I felt that this description of the environment and who should be concerned about it would be much more interesting to my students. After all, this is the kind of environmentalism that concerns me. Interest in making places that people live healthy and safe for them and their families is relevant to all sorts of environments. But my impression of New York-style environmentalism is that it mostly revolves around bike lane controversies, organic restaurants and local food movements, and Greenpeace volunteers in your face asking for money all over Manhattan. Environmentalism in New York is not presented as a working-class issue. This isn’t to say that people of all backgrounds aren’t or can’t be environmentalists (check out Melissa Checker’s newer work on Staten Island), but it makes it understandable that the environment doesn’t resonate with most students. Most of their families are working class, and many are immigrants — environmentalism here is still seen as a bourgeois issue, and they don’t see themselves as participants.

So, what does it mean to label oneself an environmentalist? Several of the activists in the anti-mountaintop removal movement who I so admire — and who have been recognized by worldwide environmental organizations — have been hesitant to call themselves environmentalists because of the term’s association with exclusively white, middle-class clubs. A concern with environmental justice isn’t quite the same thing. If it’s not characterized as “environmentalism,” would it seem more approachable to my students? In the end, I think it’s impossible to convince them they should think about the environment in one or two classes; it would take a long and critical look at the different manifestations of the movement over time to move away from the assumptions people make about environmentalists. This is a project that I’ve been working on for years, and I still can’t decide if I’m part of that group.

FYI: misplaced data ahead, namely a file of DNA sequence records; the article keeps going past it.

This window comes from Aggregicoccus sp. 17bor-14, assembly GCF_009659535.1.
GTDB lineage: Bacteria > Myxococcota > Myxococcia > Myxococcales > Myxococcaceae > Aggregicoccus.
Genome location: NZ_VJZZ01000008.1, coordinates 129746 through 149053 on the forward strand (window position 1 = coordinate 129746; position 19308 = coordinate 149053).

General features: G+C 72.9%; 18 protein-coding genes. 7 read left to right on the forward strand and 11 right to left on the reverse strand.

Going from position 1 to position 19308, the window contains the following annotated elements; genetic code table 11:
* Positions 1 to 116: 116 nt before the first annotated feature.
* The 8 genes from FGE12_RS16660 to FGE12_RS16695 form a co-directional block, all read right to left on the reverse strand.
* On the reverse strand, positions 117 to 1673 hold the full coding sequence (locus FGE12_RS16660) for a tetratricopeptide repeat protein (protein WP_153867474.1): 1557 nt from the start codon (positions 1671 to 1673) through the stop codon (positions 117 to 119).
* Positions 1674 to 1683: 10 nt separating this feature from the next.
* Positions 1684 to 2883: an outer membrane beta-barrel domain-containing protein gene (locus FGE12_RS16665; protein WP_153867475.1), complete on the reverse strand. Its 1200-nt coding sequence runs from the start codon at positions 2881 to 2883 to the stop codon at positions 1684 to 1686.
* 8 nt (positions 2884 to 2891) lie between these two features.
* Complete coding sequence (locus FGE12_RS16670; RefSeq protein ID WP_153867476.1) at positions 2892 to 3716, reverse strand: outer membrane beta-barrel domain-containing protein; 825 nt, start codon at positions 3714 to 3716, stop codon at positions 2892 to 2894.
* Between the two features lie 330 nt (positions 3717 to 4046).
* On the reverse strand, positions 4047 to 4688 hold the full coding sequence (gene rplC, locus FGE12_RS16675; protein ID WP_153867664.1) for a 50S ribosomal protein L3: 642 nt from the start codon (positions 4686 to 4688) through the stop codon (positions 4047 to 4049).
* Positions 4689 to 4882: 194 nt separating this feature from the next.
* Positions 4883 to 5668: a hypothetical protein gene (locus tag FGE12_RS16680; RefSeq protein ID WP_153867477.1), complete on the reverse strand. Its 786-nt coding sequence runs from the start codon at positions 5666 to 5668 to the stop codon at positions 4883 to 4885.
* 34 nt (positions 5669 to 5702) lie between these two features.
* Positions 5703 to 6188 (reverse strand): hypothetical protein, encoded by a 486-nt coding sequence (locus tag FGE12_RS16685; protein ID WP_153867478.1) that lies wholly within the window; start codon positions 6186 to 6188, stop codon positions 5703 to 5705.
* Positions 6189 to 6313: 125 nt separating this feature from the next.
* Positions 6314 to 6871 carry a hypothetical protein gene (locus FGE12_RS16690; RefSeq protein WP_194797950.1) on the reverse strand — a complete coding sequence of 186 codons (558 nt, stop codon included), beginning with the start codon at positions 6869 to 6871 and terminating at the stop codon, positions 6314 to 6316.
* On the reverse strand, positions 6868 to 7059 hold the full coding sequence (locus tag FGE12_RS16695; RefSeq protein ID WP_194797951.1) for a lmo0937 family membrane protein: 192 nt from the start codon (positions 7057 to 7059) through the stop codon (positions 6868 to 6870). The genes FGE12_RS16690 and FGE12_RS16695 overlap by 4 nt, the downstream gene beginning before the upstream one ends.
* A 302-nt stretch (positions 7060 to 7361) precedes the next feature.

Here’s where I ask for your input: do you consider yourself an environmentalist? Why or why not?

4 Responses to “Are You an Environmentalist?”

  1. Are You an Environmentalist? « facilegestures Says:

    […] Originally posted on Appalachian Anthropology […]

  2. Keith R. Okrosy Says:
    Profile photo of Keith R. Okrosy

    This is a great point and it’s difficult to answer with absolute certainly. However, if I would have to choose, I would say that I am not an environmentalist.